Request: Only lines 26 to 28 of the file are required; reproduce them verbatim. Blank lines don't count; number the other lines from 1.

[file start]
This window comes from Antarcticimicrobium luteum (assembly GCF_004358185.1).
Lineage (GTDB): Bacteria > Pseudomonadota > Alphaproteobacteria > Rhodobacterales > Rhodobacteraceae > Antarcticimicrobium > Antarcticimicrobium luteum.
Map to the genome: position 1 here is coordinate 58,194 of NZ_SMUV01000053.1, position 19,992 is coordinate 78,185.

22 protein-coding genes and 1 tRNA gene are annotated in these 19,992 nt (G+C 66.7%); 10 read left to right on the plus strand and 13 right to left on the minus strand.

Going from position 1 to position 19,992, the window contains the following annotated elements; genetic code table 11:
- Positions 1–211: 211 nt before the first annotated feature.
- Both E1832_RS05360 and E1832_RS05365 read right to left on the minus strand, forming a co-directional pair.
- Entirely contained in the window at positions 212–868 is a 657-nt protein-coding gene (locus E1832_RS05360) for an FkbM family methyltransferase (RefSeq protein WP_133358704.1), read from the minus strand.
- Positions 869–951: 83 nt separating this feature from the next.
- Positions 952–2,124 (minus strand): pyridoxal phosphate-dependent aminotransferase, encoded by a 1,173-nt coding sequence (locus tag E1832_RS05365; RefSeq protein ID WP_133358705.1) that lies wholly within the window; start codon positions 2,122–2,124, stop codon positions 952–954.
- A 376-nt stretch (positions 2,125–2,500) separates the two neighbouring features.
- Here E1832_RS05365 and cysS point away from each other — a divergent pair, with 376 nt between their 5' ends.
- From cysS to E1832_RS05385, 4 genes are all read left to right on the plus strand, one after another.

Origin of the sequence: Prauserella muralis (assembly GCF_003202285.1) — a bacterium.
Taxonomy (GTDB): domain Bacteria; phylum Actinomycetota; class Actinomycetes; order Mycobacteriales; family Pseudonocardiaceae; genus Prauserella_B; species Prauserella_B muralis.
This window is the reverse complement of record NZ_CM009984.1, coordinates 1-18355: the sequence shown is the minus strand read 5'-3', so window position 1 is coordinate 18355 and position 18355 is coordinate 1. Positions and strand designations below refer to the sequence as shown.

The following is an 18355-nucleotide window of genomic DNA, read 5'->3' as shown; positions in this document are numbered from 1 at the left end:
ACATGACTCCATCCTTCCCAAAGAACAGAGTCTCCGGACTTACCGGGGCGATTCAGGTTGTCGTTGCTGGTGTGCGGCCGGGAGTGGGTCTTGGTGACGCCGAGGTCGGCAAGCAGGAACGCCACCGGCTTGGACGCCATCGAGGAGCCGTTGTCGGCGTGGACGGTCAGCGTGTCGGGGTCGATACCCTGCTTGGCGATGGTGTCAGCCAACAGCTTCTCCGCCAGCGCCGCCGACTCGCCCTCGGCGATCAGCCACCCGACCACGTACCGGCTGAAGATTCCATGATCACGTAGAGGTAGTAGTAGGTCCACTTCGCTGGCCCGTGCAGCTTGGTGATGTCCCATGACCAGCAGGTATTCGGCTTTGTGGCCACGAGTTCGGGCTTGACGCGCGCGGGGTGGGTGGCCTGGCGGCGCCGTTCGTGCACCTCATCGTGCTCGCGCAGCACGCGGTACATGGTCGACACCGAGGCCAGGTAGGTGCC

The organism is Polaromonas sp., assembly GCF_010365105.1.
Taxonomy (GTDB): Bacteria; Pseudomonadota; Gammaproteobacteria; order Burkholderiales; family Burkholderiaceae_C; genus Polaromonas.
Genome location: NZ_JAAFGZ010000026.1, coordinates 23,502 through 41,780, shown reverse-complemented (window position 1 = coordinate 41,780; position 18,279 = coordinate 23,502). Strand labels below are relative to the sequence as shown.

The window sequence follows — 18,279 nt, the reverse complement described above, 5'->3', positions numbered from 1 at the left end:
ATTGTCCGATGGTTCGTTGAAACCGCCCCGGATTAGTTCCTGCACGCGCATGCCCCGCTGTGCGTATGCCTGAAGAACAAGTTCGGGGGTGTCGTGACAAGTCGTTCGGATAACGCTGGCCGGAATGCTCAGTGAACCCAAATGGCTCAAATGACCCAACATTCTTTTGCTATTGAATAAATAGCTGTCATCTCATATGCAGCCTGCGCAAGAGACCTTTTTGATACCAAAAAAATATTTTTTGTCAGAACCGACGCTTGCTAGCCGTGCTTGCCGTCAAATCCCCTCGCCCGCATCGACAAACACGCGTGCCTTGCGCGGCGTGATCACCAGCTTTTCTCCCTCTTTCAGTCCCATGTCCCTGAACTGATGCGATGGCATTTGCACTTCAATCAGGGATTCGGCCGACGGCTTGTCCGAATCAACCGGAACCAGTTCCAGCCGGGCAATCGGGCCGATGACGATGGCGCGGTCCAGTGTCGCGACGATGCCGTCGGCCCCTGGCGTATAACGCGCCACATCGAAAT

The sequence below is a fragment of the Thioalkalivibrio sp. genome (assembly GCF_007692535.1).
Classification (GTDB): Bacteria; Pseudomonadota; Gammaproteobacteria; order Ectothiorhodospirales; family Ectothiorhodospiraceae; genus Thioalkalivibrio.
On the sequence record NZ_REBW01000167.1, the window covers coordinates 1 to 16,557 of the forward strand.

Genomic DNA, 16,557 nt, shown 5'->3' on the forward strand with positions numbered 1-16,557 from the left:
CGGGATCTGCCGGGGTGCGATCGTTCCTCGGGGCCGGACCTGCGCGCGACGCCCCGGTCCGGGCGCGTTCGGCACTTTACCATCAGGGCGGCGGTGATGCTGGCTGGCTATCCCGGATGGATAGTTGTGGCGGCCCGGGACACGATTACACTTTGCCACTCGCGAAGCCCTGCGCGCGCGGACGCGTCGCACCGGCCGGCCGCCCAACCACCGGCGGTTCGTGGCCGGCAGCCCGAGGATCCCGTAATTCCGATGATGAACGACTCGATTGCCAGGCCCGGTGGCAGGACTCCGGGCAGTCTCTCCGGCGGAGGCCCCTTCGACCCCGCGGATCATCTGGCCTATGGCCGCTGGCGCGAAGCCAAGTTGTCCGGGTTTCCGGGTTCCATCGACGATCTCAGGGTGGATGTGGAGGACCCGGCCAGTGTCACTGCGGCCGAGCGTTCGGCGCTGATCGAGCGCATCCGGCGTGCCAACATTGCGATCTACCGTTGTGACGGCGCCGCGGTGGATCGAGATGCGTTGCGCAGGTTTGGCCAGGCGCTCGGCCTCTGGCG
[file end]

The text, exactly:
On the sequence record NZ_REBW01000167.1, the window covers coordinates 1 to 16,557 of the forward strand.

Genomic DNA, 16,557 nt, shown 5'->3' on the forward strand with positions numbered 1-16,557 from the left:
CGGGATCTGCCGGGGTGCGATCGTTCCTCGGGGCCGGACCTGCGCGCGACGCCCCGGTCCGGGCGCGTTCGGCACTTTACCATCAGGGCGGCGGTGATGCTGGCTGGCTATCCCGGATGGATAGTTGTGGCGGCCCGGGACACGATTACACTTTGCCACTCGCGAAGCCCTGCGCGCGCGGACGCGTCGCACCGGCCGGCCGCCCAACCACCGGCGGTTCGTGGCCGGCAGCCCGAGGATCCCGTAATTCCGATGATGAACGACTCGATTGCCAGGCCCGGTGGCAGGACTCCGGGCAGTCTCTCCGGCGGAGGCCCCTTCGACCCCGCGGATCATCTGGCCTATGGCCGCTGGCGCGAAGCCAAGTTGTCCGGGTTTCCGGGTTCCATCGACGATCTCAGGGTGGATGTGGAGGACCCGGCCAGTGTCACTGCGGCCGAGCGTTCGGCGCTGATCGAGCGCATCCGGCGTGCCAACATTGCGATCTACCGTTGTGACGGCGCCGCGGTGGATCGAGATGCGTTGCGCAGGTTTGGCCAGGCGCTCGGCCTCTGGCG